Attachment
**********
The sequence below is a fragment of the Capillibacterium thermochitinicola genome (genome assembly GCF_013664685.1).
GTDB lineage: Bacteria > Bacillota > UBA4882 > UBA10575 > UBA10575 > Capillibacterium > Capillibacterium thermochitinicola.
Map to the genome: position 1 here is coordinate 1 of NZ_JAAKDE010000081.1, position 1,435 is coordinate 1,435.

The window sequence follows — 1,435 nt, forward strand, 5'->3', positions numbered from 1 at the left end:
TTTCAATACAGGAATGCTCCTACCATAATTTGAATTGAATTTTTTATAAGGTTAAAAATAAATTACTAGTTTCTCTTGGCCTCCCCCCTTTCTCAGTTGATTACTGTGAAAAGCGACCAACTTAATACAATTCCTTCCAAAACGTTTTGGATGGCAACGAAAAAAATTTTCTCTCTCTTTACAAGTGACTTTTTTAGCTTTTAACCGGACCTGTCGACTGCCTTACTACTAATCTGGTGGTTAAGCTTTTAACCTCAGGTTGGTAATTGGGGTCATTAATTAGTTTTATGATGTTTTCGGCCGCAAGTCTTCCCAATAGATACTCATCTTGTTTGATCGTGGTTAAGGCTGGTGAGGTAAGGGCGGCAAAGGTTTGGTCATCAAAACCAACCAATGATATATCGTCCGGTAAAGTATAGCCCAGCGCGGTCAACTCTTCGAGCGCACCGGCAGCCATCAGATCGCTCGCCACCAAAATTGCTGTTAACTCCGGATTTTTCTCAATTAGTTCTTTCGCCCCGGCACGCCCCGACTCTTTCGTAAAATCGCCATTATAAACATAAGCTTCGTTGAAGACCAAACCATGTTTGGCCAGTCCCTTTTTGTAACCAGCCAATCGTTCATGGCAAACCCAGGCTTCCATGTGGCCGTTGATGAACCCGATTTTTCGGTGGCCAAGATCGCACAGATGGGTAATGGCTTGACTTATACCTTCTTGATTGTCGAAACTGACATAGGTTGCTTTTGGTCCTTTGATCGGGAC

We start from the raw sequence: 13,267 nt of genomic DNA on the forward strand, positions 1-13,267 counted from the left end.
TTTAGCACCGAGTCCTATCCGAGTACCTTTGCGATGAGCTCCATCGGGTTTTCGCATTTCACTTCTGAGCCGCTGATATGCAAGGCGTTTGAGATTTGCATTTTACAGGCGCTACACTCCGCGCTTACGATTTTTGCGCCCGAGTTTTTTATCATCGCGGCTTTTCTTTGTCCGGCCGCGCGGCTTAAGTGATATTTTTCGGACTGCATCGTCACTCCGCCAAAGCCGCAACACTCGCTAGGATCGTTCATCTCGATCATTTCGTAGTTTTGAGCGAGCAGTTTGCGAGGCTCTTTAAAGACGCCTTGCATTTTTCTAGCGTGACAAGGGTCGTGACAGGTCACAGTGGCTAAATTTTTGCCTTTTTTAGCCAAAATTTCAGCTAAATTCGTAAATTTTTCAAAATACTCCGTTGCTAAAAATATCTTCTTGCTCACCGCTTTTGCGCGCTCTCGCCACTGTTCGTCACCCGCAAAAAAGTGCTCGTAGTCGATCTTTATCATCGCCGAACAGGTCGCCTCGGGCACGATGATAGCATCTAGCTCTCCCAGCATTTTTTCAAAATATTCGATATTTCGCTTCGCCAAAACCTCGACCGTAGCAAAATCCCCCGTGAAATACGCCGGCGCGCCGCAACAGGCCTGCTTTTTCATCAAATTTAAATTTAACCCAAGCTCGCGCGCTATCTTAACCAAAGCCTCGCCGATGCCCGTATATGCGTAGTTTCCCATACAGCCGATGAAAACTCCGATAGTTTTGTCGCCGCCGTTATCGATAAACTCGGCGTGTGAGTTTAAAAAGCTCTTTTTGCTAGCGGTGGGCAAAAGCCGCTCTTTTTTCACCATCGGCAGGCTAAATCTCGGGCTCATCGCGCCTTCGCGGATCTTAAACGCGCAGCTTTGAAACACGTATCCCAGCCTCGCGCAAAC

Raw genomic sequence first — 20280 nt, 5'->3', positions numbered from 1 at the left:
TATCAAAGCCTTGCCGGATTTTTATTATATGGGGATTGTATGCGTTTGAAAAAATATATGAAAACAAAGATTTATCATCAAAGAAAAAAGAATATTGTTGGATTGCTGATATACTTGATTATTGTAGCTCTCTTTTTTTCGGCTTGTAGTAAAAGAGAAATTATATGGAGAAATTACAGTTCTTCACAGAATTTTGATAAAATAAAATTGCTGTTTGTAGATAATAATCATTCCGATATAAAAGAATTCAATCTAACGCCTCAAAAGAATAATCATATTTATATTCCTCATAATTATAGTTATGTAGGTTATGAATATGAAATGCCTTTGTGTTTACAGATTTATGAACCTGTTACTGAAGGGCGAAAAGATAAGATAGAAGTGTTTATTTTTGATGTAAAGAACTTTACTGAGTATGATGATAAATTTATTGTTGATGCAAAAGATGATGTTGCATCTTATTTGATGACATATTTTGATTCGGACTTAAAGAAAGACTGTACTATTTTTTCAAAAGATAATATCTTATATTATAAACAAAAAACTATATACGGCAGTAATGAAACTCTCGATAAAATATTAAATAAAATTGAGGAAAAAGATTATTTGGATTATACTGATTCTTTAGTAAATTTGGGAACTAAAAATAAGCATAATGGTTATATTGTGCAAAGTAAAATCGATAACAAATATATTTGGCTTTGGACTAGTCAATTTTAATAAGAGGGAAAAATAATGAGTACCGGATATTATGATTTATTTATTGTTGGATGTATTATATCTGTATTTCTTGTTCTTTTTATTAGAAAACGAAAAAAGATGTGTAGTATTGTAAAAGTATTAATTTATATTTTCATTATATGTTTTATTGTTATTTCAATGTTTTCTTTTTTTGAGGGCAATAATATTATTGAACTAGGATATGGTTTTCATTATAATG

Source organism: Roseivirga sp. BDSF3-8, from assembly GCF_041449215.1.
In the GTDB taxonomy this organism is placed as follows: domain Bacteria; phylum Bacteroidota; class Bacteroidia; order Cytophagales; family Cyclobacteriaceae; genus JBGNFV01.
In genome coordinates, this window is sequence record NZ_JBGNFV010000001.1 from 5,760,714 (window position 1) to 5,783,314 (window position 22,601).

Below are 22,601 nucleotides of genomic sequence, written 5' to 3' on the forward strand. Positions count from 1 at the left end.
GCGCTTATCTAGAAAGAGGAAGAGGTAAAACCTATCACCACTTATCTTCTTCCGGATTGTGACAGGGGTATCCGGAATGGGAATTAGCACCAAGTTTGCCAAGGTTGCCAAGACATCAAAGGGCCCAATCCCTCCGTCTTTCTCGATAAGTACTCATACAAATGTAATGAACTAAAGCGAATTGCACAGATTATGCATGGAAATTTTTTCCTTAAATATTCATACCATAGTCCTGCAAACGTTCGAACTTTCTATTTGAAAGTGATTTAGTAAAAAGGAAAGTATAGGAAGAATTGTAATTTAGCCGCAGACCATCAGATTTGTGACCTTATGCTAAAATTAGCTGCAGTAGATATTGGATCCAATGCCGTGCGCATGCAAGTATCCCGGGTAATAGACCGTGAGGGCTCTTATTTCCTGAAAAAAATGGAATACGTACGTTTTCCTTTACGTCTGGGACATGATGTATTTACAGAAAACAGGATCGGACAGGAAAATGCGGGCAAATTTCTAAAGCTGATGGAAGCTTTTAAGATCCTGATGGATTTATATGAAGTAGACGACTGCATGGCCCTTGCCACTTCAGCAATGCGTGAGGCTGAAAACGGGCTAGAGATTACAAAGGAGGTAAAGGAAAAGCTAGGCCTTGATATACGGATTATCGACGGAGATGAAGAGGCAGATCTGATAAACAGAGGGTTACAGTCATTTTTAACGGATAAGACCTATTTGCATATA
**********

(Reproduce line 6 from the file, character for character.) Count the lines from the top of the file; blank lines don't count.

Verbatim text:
We start from the raw sequence: 13,267 nt of genomic DNA on the forward strand, positions 1-13,267 counted from the left end.